Robbery suspect held on murder charge after NYPD friendly fire death

A man accused of attempting to rob a New York cell phone store where a police detective was killed in a friendly fire incident will face a second-degree murder charge, police said Wednesday night.

Christopher Ransom, 27, is accused of murder, first-degree robbery, second-degree robbery, assault, second-degree aggravated manslaughter and menacing, according to an update from the New York Police Department’s press information group.

Ransom was wounded in the shooting Tuesday night and an “imitation pistol” was recovered, police said.

Police said he is in custody, but didn’t say whether he was still hospitalized.

An investigation will determine who shot the detective, but authorities earlier put the blame on Ransom for putting officers in jeopardy.

“Make no mistake about it, friendly fire aside, it’s because of the actions of the suspect that Detective [Brian] Simonsen is dead,” Police Commissioner James P. O’Neill said Tuesday night.

Officials said seven police officers fired a total of 42 times outside the Queens store after they responded to an armed robbery call.

Simonsen was hit once in the chest, said Terence Monahan, chief of the department. Simonsen’s partner, Sgt. Matthew Gorman, was hit in the leg and hospitalized.

“He was the definition of a cop’s cop,” Monahan said of Simonsen, a 19-year-veteran. “There wasn’t a person in the 102nd Precinct who didn’t know Brian. From the cleaner up to the commanding officer, everyone in that precinct knew Brian well.”

Force Investigation Division Deputy Chief Kevin Maloney said officers train for different shooting situations but in reality everything happens very quickly.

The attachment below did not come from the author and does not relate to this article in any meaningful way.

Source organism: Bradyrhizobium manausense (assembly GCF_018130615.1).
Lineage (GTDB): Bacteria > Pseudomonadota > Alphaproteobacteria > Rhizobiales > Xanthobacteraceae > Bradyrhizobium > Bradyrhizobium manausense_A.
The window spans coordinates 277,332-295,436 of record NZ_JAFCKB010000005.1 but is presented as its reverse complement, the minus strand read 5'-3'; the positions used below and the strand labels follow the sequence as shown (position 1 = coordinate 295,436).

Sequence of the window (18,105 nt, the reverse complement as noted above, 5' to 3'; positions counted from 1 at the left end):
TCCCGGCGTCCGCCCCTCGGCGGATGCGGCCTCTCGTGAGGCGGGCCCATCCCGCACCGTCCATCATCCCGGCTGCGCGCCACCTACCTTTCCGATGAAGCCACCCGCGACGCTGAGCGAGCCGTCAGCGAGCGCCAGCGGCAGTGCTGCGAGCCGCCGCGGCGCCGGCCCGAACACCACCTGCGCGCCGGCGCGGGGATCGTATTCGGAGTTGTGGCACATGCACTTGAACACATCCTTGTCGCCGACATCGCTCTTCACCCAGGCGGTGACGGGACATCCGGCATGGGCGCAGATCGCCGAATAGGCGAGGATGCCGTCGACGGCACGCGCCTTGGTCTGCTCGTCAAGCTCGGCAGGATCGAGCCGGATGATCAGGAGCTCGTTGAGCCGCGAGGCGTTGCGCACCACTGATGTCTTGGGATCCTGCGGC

“You’re reacting within seconds, and you’re in fear for your life, your adrenaline is high,” he said.

The shooting happened just after 6 p.m.

Simonsen and Gorman, who were working an unrelated case, went to the store, where they met several uniformed officers. Gorman and two patrol officers went in and encountered Ransom coming from a back office with what looked like a gun, police said. The officers went back outside and when the suspect ran out the front door there was gunfire for 11 seconds, authorities said.

Simonsen, 42, did not have on a ballistic vest, Maloney said.

Gorman is not “the least bit concerned about his own injury,” Monahan told reporters. The sergeant is in stable condition.

Audio recorded from police radio during the incident suggests a chaotic scene. In a span of seconds, numerous gunshots can be heard as several officers call in and yell “Shots fired!”

The injured sergeant eventually radios in, “Be advised, I’m shot,” before relaying his location.

Before Tuesday, eight US police officers had been killed by firearms while on duty in 2019, according to the National Law Enforcement Officers Memorial Fund website.